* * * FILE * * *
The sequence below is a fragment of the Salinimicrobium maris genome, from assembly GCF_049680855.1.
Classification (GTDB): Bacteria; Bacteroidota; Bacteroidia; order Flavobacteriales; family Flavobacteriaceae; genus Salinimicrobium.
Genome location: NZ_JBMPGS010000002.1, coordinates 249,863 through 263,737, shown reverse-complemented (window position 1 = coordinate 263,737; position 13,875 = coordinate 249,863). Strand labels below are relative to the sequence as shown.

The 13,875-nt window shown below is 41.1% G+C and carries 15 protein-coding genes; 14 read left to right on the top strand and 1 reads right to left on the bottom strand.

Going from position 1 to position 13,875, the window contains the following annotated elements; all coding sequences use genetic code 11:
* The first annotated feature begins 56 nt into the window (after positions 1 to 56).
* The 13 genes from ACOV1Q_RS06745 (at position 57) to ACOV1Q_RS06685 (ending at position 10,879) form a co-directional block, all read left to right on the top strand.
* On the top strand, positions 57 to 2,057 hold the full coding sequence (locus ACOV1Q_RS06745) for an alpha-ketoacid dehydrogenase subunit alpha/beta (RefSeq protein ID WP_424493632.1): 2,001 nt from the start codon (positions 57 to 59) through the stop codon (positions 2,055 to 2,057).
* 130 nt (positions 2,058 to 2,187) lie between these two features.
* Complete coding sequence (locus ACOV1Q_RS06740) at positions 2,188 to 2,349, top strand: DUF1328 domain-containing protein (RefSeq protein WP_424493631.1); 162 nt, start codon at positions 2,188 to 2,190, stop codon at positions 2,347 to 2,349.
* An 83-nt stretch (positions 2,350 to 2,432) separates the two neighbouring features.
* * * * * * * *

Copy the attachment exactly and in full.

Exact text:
The sequence below is a fragment of the Salinimicrobium maris genome, from assembly GCF_049680855.1.
Classification (GTDB): Bacteria; Bacteroidota; Bacteroidia; order Flavobacteriales; family Flavobacteriaceae; genus Salinimicrobium.
Genome location: NZ_JBMPGS010000002.1, coordinates 249,863 through 263,737, shown reverse-complemented (window position 1 = coordinate 263,737; position 13,875 = coordinate 249,863). Strand labels below are relative to the sequence as shown.

The 13,875-nt window shown below is 41.1% G+C and carries 15 protein-coding genes; 14 read left to right on the top strand and 1 reads right to left on the bottom strand.

Going from position 1 to position 13,875, the window contains the following annotated elements; all coding sequences use genetic code 11:
* The first annotated feature begins 56 nt into the window (after positions 1 to 56).
* The 13 genes from ACOV1Q_RS06745 (at position 57) to ACOV1Q_RS06685 (ending at position 10,879) form a co-directional block, all read left to right on the top strand.
* On the top strand, positions 57 to 2,057 hold the full coding sequence (locus ACOV1Q_RS06745) for an alpha-ketoacid dehydrogenase subunit alpha/beta (RefSeq protein ID WP_424493632.1): 2,001 nt from the start codon (positions 57 to 59) through the stop codon (positions 2,055 to 2,057).
* 130 nt (positions 2,058 to 2,187) lie between these two features.
* Complete coding sequence (locus ACOV1Q_RS06740) at positions 2,188 to 2,349, top strand: DUF1328 domain-containing protein (RefSeq protein WP_424493631.1); 162 nt, start codon at positions 2,188 to 2,190, stop codon at positions 2,347 to 2,349.
* An 83-nt stretch (positions 2,350 to 2,432) separates the two neighbouring features.